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Thursday of the Fourth Week of Advent

Optional Memorial of Saint John of Kanty, Priest 


Luke 1:57-66

When the time arrived for Elizabeth to have her child she gave birth to a son. Her neighbors and relatives heard that the Lord had shown his great mercy toward her, and they rejoiced with her. When they came on the eighth day to circumcise the child, they were going to call him Zechariah after his father, but his mother said in reply, “No. He will be called John.” But they answered her, “There is no one among your relatives who has this name.” So they made signs, asking his father what he wished him to be called. He asked for a tablet and wrote, “John is his name,” and all were amazed. Immediately his mouth was opened, his tongue freed, and he spoke blessing God. Then fear came upon all their neighbors, and all these matters were discussed throughout the hill country of Judea. All who heard these things took them to heart, saying, “What, then, will this child be? For surely the hand of the Lord was with him.”


Opening Prayer: Heavenly Father, let me enter into your heart in this time of prayer. You are good and faithful, and want to spend this time with me even more than I do with you. In fact, you so desire to be close to me that you became man and took on my flesh, became a baby for love of me to redeem me—to redeem the world. Prepare my heart for your coming and help me to enter this moment of prayer with you. 


Encountering Christ


  1. Something New: Each in their own way, Zechariah and Elizabeth spent these nine months of preparation pondering and praising God for his action in their family. Perhaps the words of Isaiah wove themselves into their thoughts, as this prophecy certainly seemed to take flesh in them: “Remember not the events of the past, the things of long ago consider not; See, I am doing something new! Now it springs forth, do you not perceive it? In the desert I make a way, in the wasteland, rivers” (Isaiah 43:18-19). Seasons of preparation–“desert times”–can be long, dry, and difficult, but for the faithful, there is always cause for hope. Unlike Elizabeth and Zechariah, we have the blessing of knowing Jesus Christ Incarnate. “My soul rests in God alone, from whom comes my salvation” (Psalm 62:2).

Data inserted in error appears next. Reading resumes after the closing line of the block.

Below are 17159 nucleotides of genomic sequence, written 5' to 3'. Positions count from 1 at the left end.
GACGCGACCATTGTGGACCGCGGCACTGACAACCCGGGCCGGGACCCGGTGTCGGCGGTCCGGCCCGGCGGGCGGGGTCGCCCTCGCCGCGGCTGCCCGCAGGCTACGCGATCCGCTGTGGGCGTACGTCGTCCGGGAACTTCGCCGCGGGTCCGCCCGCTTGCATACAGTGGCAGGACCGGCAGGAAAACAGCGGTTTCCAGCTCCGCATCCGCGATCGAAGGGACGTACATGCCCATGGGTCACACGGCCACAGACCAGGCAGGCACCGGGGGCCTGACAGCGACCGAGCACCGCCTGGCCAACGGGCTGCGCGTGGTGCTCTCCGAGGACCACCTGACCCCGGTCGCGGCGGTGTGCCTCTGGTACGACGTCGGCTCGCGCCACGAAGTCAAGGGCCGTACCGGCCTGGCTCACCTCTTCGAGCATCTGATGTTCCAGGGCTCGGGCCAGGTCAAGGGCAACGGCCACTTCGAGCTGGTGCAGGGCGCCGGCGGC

2. This Name: While Zechariah and Elizabeth’s extended family must have rejoiced at the extraordinary circumstances that surrounded the birth of this child, they did not yet understand the deep mysteries unfolding before them. Elizabeth broke with custom by insisting the baby be named John, and Zechariah’s vocal affirmation confirmed for all that God was at work. Yet, everyone present saw only an ordinary baby in his mother’s arms. John’s parents trusted in this new action of God without understanding or seeing exactly how it would evolve. May they intercede for us when we are fearful for the future and want signs from God that everything will be alright. 
  3. Fear versus Faith: Elizabeth and Zechariah believed that the Lord’s hand, which sustained and upheld them, would also lead them to fulfill God’s will. However, the crowd that witnessed Zechariah’s miracle were fearful and spread their fear to friends and neighbors. Fortunately, the neighbors took these eyewitness accounts to heart and believed. When the unexpected happens in our lives, do we respond in fear or in faith? What’s required from us in times of uncertainty is faith: “By faith, man completely submits his intellect and his will to God. With his whole being man gives his assent to God the revealer” (CCC 143). Faith is freely given by God to each of us when we ask for it. “To live, grow, and persevere in the faith until the end we must nourish it with the word of God; we must beg the Lord to increase our faith; it must be ‘working through charity,’ abounding in hope, and rooted in the faith of the Church (CCC 162).


Conversing with Christ: Jesus, how much your heart must have rejoiced with Zechariah and Elizabeth on this day. Your plan of salvation was just beginning to be revealed. As Advent draws to a close, I am waiting with them today, and all our world is waiting for your coming. Fill my heart with your grace, that I may be ready to receive you with greater faith, hope, and love. 


Resolution: Lord, today by your grace I will strive to bless you for your goodness amidst the day’s perhaps busy preparations for Christmas. 


For Further Reflection: You may wish to take a look ahead at the readings for Christmas Day and see how to incorporate them into your family’s Christmas celebration. 


Beth Van de Voorde is a Regnum Christi Consecrated Woman, currently serving in pastoral ministry to families in Madrid and Valencia, Spain. When she’s not reading Ratzinger or humming along to some song or another, you may find her making her pilgrim way through Spain’s timeless history of faith, walking alongside the beautiful families and young people she’s there to serve.

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